Thus, there are no good solutions, but this may not be a problem because, you see, without a stable source of cheap electricity there won’t be an industrial economy, and without an industrial economy there will be neither supply of nor demand for any of the above. There will still be demand for firewood, to be met by you wandering up and down a stretch of abandoned highway collecting dry tree branches for your campfire, on which to cook some rodents you caught with a forked stick.

If you find this scenario unappealing and wish to look for other options, there is little choice but to look more closely at nuclear energy. Yes, it has some major problems, but what if these problems have solutions? You haven’t thought of that, have you? But that’s not as outlandish an idea as you might imagine. Huge teams of brilliant scientists and engineers working diligently for decades do sometimes come up with solutions to even the most difficult problems. Clearly, it would be foolish to simply assume that all major problems will be solved, but I believe that it does make sense to try to stay informed about the actual progress that has been made, if only to satisfy your intellectual curiosity, should you have any.

Tuesday, January 15, 2019

The Five Stages of Collapse, 2019 Update

Collapse, at each stage, is a historical process that takes time to run its course as the system adapts to changing circumstances, compensates for its weaknesses and finds ways to continue functioning at some level. But what changes rather suddenly is faith or, to put it in more businesslike terms, sentiment. A large segment of the population or an entire political class within a country or the entire world can function based on a certain set of assumptions for much longer than the situation warrants but then over a very short period of time switch to a different set of assumptions. All that sustains the status quo beyond that point is institutional inertia. It imposes limits on how fast systems can change without collapsing entirely. Beyond that point, people will tolerate the older practices only until replacements for them can be found.

Friday, January 11, 2019

Is The US Still A Superpower?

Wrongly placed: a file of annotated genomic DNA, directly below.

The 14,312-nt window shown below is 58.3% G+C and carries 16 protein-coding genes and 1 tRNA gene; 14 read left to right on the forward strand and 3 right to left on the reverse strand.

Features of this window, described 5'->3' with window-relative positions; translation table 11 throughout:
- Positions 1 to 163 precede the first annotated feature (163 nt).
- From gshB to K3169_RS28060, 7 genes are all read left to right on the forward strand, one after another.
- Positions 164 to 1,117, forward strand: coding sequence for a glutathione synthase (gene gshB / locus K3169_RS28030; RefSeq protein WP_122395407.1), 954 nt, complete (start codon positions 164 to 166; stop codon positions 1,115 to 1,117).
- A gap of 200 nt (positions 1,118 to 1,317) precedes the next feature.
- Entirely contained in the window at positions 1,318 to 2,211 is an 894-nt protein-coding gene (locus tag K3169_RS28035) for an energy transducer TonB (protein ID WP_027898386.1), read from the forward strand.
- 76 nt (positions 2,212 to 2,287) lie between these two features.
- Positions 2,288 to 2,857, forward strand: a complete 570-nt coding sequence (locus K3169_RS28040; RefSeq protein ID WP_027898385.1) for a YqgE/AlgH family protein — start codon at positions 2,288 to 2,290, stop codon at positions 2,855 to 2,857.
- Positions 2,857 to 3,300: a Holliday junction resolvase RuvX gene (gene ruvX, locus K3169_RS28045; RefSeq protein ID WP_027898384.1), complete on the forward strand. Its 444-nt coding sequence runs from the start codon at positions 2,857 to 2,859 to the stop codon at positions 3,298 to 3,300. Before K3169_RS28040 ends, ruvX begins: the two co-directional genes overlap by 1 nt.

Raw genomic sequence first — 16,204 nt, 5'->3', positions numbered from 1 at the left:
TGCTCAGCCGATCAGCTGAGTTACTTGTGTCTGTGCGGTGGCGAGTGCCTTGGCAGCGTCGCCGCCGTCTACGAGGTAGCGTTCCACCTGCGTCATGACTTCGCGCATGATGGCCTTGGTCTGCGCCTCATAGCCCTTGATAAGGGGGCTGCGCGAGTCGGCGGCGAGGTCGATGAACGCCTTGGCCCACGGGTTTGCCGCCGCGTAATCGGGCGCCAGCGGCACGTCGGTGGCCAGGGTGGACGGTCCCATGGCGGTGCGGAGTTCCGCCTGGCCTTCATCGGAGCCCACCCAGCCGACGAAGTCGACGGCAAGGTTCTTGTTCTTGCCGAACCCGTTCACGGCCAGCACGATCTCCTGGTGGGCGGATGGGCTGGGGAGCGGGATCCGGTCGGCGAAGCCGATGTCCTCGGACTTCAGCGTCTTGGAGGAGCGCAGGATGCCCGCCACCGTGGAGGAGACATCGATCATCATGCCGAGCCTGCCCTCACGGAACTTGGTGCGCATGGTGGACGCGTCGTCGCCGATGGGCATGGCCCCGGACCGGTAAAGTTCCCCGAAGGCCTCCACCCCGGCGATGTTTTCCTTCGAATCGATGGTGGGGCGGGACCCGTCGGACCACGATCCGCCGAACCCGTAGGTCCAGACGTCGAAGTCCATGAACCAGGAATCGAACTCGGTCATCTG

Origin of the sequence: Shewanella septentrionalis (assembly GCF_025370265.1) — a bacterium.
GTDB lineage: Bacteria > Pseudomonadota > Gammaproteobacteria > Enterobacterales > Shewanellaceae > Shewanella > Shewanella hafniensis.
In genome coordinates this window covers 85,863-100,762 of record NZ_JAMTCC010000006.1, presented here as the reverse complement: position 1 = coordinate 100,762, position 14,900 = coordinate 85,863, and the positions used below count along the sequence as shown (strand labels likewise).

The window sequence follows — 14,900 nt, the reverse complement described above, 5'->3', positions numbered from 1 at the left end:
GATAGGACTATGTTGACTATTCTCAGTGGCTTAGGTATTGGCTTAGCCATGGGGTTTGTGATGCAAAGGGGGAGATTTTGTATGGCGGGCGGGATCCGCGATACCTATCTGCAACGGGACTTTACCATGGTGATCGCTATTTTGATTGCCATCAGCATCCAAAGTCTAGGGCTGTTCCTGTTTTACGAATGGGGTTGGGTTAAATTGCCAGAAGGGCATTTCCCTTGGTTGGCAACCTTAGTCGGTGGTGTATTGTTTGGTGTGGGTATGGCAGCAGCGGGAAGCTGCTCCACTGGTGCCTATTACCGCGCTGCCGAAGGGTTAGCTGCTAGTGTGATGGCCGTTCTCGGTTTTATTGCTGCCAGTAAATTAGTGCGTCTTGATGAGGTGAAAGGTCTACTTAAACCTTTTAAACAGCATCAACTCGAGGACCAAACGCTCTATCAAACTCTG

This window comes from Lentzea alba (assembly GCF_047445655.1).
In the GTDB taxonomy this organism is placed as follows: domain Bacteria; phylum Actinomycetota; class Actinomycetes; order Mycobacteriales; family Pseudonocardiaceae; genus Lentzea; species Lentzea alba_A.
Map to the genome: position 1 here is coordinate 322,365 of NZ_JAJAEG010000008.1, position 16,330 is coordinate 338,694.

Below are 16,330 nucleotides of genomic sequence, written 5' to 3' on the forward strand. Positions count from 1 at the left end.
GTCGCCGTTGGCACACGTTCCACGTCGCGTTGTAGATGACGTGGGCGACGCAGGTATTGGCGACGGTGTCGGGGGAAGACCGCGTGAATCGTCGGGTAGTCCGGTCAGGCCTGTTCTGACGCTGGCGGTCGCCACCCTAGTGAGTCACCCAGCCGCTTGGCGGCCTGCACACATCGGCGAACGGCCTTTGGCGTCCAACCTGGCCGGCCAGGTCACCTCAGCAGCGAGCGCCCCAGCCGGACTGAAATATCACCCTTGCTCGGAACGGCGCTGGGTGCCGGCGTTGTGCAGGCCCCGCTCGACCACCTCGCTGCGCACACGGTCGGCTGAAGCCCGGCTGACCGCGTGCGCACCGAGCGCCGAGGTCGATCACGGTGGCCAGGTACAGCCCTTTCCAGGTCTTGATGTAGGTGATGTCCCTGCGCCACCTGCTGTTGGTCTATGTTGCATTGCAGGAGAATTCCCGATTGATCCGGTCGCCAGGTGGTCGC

Some believe that the USA is a superpower. They cite GPD figures, military spending, the ability to coerce various US vassals to accede to US/Israeli demands at the United Nations. They also point to its ability to force other nations to abide by its unilateral sanctions even though they are ineffective at best, generally counterproductive and tend to hurt US allies. Are these not the hallmarks or true superpowerdom?

Let us see... If the US were a superhero endowed with various superpowers, what would they be?

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Tuesday, January 08, 2019

National Bankruptcy as a Board Game

Most people are familiar with the game Monopoly. Its goal is to teach capitalist kiddies a valuable lesson about capitalism; namely, that in running a business it isn’t useful to shoot for some happy modicum of accommodation with your competitors or to strive for a sustainable steady state. Instead, what you need to do to survive (never mind win) is to grow as quickly as possible and eat up your competitors alive, or you’ll get eaten up yourself. That’s not just a game; that’s exactly how capitalism actually works, and if that doesn’t work for you (it doesn’t for most people) then that’s exactly how capitalism doesn’t work.

Thursday, January 03, 2019

The Year the Planet Flipped Over

End of the year is a good time to draw some conclusions as to what has changed, what has worked and what has failed. This past year was in many ways remarkable because of a large number of irreversible, transformative events. In some ways, in 2019 we will be dealing with a significantly different planet. Let us look at what has succeeded and what has failed.